Theunis -- congratulation, by the way, for taking the time & having the knowledge to tag all the words in a long file with the correct language. Time is part of it -- we may have a book with 1,000 or more Spanish words -- all untagged coming in, and usually single words or short phrases. I just create an exception dictionary for the job which blocks hyphenation on words like barrio. We always create an exception dictionary that contains every word over five letters. Sadly, InDesign allows hyphenation before a single vowel in English, and that's a not allowed in our world, which is based on the Chicago Manual of Style. There are other reasons for the custom dictionary, of course.

And I have to admit, as an American, I'm not always sure, say, what's Swiss & what's German; what's Danish or Norwegian, etc., unless an author's directly given the language. The latter is esp. shameful for me, as my father's first language was Norwegian...

hrant's picture

Are are always sure what's French and what's English?
Like how do you decide to tag "œuvre"?


David W. Goodrich's picture

I set scholarly material, and I get a lot of manuscripts in *.doc or *.docx format with various language attributes set. Sometimes this is useful, often not, but enough are useful that I preserve attributes when pulling the files into InDesign. Early on, these seemed to be files from East Asian versions of MS Word, with "Japanese" or some variant of "Chinese" applied to text that was mostly alphabetic. The most noticeable effect, of course, is to turn off ID's hyphenation; more subtle, ID picks up (and can re-use) language attributes that were not part of the original installation -- so far as I know, that's the simplest way to get the CJK attributes into English-language ID.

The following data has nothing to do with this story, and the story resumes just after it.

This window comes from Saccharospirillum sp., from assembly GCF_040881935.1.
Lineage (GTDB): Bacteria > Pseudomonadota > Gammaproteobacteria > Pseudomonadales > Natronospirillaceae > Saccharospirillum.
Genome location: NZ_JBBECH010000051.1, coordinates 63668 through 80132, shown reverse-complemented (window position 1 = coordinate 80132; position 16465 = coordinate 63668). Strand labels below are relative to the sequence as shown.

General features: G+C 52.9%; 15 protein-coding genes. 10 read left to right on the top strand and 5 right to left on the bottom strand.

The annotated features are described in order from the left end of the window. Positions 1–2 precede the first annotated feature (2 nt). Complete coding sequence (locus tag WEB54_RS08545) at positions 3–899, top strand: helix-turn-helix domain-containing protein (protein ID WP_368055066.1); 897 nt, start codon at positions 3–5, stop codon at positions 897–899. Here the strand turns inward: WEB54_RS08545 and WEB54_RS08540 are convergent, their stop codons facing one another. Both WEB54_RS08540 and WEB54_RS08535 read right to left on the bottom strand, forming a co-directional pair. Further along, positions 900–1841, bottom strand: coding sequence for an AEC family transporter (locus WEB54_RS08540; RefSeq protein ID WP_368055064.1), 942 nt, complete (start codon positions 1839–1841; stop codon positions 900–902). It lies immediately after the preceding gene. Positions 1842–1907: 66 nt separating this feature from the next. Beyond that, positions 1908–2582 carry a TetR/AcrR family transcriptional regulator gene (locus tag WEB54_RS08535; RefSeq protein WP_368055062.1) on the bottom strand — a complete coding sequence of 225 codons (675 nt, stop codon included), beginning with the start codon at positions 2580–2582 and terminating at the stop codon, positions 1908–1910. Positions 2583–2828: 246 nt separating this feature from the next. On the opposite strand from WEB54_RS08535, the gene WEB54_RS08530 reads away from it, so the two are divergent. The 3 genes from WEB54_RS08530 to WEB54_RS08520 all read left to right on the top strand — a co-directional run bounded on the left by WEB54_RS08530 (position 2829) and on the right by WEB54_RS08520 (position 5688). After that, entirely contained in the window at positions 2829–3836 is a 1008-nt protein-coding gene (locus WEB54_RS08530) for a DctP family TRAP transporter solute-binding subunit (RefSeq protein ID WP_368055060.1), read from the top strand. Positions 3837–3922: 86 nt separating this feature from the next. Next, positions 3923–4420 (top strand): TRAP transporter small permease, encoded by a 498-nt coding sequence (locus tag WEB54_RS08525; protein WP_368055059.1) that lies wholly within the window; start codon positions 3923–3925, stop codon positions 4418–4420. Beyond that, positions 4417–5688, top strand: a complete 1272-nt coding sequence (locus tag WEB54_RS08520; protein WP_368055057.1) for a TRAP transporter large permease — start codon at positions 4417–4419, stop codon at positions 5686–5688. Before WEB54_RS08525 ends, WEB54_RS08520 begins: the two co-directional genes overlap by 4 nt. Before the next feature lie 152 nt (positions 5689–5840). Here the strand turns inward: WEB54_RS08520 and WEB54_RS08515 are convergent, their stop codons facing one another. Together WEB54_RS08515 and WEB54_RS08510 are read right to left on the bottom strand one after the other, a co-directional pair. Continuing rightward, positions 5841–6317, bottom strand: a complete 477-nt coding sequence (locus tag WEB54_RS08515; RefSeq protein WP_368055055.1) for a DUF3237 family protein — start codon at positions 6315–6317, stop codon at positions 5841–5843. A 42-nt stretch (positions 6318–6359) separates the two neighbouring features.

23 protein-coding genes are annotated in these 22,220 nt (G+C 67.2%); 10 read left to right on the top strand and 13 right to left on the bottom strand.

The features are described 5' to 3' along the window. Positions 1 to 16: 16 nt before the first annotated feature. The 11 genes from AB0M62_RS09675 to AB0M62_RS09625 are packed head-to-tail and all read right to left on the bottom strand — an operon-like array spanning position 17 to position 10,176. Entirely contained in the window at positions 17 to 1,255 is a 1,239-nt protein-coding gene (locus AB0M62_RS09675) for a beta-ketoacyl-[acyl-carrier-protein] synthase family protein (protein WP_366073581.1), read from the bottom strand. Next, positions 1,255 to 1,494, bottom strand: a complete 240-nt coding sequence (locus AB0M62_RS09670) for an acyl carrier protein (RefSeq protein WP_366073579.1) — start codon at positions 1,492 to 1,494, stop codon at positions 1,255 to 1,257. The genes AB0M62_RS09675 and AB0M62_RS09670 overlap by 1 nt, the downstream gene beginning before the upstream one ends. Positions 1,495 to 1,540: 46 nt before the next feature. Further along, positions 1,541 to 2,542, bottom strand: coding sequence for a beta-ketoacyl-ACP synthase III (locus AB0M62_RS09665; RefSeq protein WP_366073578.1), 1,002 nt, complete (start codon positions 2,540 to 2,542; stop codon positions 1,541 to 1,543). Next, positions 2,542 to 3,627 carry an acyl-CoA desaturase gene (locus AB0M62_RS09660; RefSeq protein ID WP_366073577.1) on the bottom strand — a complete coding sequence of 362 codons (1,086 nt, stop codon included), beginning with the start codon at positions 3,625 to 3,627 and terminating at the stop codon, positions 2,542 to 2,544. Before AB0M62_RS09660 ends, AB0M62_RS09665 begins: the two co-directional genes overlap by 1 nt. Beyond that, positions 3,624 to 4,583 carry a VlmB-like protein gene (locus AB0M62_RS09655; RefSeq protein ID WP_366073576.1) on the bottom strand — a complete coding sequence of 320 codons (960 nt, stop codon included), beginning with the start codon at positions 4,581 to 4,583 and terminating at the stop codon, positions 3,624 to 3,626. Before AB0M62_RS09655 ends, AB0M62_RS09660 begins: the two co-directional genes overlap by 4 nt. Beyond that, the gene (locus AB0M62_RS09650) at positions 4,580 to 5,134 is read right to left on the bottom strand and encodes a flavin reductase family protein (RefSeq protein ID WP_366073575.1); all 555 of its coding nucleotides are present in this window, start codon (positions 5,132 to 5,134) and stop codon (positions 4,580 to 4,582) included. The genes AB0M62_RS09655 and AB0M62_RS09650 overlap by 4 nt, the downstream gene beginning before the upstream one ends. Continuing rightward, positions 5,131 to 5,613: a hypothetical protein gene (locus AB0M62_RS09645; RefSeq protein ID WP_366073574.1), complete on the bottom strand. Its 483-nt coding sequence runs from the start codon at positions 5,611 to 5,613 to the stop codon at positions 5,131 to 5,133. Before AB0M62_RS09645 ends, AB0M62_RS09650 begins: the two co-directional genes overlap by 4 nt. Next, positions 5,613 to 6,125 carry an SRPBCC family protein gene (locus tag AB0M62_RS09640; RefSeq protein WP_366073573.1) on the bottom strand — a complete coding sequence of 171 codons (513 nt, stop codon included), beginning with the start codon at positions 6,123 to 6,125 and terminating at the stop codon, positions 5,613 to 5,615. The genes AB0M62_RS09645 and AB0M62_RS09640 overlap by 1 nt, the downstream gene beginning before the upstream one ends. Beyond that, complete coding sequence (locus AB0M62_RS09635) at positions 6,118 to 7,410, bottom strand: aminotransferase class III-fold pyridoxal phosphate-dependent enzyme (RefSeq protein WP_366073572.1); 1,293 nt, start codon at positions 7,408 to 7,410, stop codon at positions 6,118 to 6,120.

More recently, as authors pull stuff in from all over the web, files show up with all kinds of attributes. And it seems that if they continue typing from the insertion point without changing the language back to that of their main text, the typed additions pick up the insertion's language attribute. Neither authors nor editors notice, of course. For me, the the most noticeable effect is again on hyphenation.